If you have a Health Savings Account (HSA) or health insurance via your current job, you should check with your HR department or insurance company to see how Medicare may affect you.

Special Enrollment Period (SEP)

You may not need to apply for Medicare Part B at age 65 if you have medical insurance via your or your spouse’s current employer’s group health plan. You may be eligible for a “Special Enrollment Period” (SEP) during which you can sign up for Part B:

  • You or your spouse can continue to be covered under the group health plan at any time during the month.
  • The 8-month period begins the month following the conclusion of your group health plan coverage or the job on which it is based, whichever occurs first.

How To Apply Online For Just Medicare

How to get medicare part B

If you are within three months of turning 65 and are not yet ready to begin receiving monthly Social Security payments, you can use our online retirement application to enroll in Medicare only and wait to apply for your retirement or spouse’s benefits later. It takes less than ten minutes, and there are no forms to sign or paperwork to complete.

Apply for Medicare Only

Return to Saved Application | Check Application Status | Replace Medicare Card

To know what documents and information you need to apply, visit the Checklist For The Online Medicare, Retirement, and Spouses Application.

Medicare Cards

Your Medicare card has a unique Medicare number to help secure your identity. If you haven’t received your red, white, and blue Medicare card, there may be an error, such as your mailing address. Sign in to or create a personal my Social Security account to alter your mailing address. Learn everything there is to know about your Medicare card.

Already Enrolled in Medicare

You can receive information and services online if you have Medicare. Learn how to take control of your benefits.

Please complete form CMS-40B, Application for Enrollment in Medicare – Part B, if you are enrolled in Medicare Part A and want to enroll in Part B. (medical insurance). You must also fill out form CMS-L564, Request for Work Information if you are applying for Medicare Part B due to a loss of employment or group health coverage.

You can submit your registration request during the Special Enrollment Period using one of the following methods:

  1. Complete CMS-40B and CMS-L564 under “Apply Online for Medicare Part B During a Special Enrollment Period” Then attach your Group Health Plan or Large Group Health Plan evidence.
  2. Fax or mail your CMS-40BCMS-L564, and secondary evidence to your local Social Security office (see list of secondary evidence below).

Note: When completing the forms CMS-40B and CMS-L564

  • In the notes section of the  CMS-40B form or online application, write “I want Part B coverage to begin (MM/YY).”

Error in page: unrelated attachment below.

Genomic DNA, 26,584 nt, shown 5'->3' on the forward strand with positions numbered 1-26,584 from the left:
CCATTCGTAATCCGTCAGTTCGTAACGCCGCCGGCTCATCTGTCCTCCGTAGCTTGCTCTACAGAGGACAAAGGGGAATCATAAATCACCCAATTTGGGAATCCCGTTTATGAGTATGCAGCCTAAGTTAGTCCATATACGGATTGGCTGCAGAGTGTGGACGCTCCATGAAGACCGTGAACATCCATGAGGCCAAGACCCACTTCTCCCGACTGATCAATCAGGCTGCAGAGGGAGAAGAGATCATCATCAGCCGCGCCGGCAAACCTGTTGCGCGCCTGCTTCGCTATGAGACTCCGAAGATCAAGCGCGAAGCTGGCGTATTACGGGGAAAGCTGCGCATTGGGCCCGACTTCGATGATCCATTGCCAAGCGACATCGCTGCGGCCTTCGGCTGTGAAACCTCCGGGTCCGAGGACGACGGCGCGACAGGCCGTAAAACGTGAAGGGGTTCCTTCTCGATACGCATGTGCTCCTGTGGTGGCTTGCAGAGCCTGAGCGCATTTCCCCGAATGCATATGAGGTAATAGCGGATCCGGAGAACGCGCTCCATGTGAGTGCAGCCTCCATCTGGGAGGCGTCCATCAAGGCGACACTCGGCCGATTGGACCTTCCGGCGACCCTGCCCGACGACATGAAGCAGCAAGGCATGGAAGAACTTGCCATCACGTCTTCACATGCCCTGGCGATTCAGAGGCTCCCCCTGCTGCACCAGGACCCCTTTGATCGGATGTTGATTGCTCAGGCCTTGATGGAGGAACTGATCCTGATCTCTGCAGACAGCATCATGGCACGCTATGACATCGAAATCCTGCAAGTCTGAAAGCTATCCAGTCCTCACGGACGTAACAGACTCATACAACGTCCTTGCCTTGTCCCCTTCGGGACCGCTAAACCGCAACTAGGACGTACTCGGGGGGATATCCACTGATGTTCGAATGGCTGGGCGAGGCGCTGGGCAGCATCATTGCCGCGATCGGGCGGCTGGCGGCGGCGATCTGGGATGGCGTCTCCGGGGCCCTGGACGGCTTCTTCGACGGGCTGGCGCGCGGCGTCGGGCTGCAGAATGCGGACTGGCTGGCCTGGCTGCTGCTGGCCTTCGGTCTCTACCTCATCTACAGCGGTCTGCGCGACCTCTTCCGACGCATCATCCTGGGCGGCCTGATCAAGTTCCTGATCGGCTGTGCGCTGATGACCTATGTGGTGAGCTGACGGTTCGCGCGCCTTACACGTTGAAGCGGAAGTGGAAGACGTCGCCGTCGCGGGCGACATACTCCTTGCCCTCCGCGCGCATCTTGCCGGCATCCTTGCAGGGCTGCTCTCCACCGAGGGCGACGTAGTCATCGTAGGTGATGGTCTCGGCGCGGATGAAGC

• If at all possible, have your employer complete Section B.
  • If your employer is unable to complete Section B, please fill out that section on behalf of your employer as best you can without your employer’s signature and submit one of the secondary proof options below:
  • Health insurance premiums are shown on a tax return.
  • Pre-tax medical contributions are reflected on W-2s.
  • Pay stubs that show deductions for health insurance premiums.
  • Cards for health insurance with a policy start date.
  • Benefits paid by the GHP or LGHP are explained.
  • Payment of health insurance premiums is reflected on statements or receipts.

Unless you choose otherwise, you’ll get Original Medicare (Parts A and B). To assist pay for expenditures that Original Medicare does not cover, you can add a medication plan (Part D) or purchase a Medigap policy. You can join a Medicare Advantage Plan (Part C) to have all of your Medicare benefits (including medicines and other benefits like vision, hearing, and dentistry) packaged into one plan.

Extra Help may be available to persons with low resources and income to help pay for Part D prescription costs.

What Happens After I Apply?

Medicare is administered by the Centers for Medicare & Medicaid Services (CMS). They will send you a Welcome to Medicare packet along with your Medicare card once you have been enrolled. You’ll also get a copy of the Medicare & You guide, which contains vital details about your Medicare coverage options.

Other Medicare Enrollment Options

prescription drug plans

If you live in Puerto Rico, you will not automatically be enrolled in Medicare Part B (medical insurance). If you don’t sign up for it during your initial enrollment time, you’ll be charged a fee. Please call our toll-free hotline at 1-800-772-1213 to join up (TTY 1-800-325-0778). You can also contact the Social Security Administration in your area. Using our Office Locator, you can find your nearest Social Security office.